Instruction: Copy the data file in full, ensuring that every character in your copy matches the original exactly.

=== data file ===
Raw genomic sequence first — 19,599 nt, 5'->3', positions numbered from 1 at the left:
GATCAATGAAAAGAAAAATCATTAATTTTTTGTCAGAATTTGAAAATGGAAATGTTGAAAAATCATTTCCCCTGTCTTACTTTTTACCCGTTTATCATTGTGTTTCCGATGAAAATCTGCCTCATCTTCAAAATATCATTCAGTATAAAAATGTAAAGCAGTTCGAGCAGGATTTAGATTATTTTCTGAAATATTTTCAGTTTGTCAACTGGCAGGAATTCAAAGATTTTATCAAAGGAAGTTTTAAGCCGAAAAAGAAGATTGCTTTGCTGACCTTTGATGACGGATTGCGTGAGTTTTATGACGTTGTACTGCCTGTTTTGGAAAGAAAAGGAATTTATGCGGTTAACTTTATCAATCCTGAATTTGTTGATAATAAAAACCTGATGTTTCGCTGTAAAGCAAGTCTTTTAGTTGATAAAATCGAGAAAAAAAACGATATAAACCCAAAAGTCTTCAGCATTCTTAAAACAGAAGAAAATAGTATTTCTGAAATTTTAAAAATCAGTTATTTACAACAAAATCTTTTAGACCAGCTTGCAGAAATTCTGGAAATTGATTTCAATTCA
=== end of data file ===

Raw genomic sequence first — 19,599 nt, 5'->3', positions numbered from 1 at the left:
GATCAATGAAAAGAAAAATCATTAATTTTTTGTCAGAATTTGAAAATGGAAATGTTGAAAAATCATTTCCCCTGTCTTACTTTTTACCCGTTTATCATTGTGTTTCCGATGAAAATCTGCCTCATCTTCAAAATATCATTCAGTATAAAAATGTAAAGCAGTTCGAGCAGGATTTAGATTATTTTCTGAAATATTTTCAGTTTGTCAACTGGCAGGAATTCAAAGATTTTATCAAAGGAAGTTTTAAGCCGAAAAAGAAGATTGCTTTGCTGACCTTTGATGACGGATTGCGTGAGTTTTATGACGTTGTACTGCCTGTTTTGGAAAGAAAAGGAATTTATGCGGTTAACTTTATCAATCCTGAATTTGTTGATAATAAAAACCTGATGTTTCGCTGTAAAGCAAGTCTTTTAGTTGATAAAATCGAGAAAAAAAACGATATAAACCCAAAAGTCTTCAGCATTCTTAAAACAGAAGAAAATAGTATTTCTGAAATTTTAAAAATCAGTTATTTACAACAAAATCTTTTAGACCAGCTTGCAGAAATTCTGGAAATTGATTTCAATTCA